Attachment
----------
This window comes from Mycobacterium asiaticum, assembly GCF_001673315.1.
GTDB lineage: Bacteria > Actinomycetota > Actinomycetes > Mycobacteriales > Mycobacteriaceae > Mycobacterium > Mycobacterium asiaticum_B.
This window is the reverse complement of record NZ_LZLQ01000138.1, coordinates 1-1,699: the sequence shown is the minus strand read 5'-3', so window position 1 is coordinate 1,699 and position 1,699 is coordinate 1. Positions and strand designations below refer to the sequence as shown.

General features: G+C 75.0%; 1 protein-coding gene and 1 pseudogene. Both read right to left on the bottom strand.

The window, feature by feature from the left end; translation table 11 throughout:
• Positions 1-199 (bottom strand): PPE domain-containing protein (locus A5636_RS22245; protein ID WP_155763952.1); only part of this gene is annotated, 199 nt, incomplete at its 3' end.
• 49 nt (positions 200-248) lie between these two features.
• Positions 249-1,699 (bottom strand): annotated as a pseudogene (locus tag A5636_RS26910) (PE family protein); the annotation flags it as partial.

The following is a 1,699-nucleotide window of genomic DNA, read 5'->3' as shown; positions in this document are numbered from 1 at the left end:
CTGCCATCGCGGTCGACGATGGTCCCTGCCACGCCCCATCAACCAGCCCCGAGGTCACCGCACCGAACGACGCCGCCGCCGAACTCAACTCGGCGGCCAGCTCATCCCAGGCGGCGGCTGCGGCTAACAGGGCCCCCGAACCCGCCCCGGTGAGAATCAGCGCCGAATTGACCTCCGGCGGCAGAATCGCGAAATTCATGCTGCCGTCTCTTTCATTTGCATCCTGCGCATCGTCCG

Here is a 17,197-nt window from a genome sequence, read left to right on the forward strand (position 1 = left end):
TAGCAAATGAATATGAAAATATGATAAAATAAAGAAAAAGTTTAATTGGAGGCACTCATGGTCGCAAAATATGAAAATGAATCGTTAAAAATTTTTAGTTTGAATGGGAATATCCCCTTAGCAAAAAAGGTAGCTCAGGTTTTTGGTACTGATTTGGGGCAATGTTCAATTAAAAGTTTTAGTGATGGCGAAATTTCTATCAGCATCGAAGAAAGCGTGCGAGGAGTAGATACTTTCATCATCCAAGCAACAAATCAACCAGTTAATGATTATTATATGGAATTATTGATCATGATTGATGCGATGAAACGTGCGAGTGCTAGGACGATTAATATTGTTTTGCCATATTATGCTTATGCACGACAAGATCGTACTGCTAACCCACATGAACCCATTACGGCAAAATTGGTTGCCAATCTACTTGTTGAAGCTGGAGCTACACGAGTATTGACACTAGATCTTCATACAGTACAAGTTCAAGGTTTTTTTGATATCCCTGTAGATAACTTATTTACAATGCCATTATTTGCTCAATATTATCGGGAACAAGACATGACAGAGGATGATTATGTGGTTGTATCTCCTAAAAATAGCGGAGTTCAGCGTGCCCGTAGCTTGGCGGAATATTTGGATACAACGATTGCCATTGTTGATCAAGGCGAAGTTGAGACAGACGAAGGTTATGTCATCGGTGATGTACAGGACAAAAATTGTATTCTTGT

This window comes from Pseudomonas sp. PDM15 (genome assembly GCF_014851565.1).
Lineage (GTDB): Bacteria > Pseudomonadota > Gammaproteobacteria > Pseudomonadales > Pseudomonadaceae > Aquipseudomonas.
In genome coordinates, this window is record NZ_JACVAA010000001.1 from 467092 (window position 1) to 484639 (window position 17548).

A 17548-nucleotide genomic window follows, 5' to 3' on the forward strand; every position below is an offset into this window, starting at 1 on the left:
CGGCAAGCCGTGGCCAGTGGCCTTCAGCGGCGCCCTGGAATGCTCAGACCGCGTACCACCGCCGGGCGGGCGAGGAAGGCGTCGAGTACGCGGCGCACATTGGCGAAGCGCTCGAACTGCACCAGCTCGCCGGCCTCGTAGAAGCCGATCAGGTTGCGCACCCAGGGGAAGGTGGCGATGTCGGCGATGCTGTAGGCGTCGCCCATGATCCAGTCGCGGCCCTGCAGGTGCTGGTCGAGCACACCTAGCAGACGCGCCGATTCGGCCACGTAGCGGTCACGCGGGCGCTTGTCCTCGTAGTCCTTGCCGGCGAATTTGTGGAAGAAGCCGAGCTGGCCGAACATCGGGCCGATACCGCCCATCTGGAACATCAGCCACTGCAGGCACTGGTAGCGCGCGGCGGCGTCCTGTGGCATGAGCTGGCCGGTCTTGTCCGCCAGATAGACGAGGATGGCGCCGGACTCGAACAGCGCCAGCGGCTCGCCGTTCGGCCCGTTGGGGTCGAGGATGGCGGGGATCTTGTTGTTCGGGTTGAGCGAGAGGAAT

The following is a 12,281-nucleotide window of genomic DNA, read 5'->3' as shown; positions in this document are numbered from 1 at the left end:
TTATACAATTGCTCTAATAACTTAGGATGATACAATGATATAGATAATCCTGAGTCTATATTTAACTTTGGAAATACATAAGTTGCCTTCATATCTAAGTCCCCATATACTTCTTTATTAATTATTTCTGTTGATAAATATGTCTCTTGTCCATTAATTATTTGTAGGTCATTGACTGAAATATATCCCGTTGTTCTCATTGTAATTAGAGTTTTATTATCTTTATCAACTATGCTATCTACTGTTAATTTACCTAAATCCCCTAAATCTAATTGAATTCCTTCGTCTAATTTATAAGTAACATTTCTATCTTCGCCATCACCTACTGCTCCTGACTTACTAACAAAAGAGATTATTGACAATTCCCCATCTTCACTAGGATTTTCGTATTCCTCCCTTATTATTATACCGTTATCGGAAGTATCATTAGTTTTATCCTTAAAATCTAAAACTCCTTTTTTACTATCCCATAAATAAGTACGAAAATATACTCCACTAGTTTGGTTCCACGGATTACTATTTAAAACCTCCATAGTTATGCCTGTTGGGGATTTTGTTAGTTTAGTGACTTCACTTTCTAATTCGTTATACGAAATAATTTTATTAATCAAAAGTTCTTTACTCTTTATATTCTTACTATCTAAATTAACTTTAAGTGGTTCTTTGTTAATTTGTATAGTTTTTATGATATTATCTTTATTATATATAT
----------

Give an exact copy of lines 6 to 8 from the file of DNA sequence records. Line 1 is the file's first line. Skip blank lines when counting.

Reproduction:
• Positions 1-199 (bottom strand): PPE domain-containing protein (locus A5636_RS22245; protein ID WP_155763952.1); only part of this gene is annotated, 199 nt, incomplete at its 3' end.
• 49 nt (positions 200-248) lie between these two features.
• Positions 249-1,699 (bottom strand): annotated as a pseudogene (locus tag A5636_RS26910) (PE family protein); the annotation flags it as partial.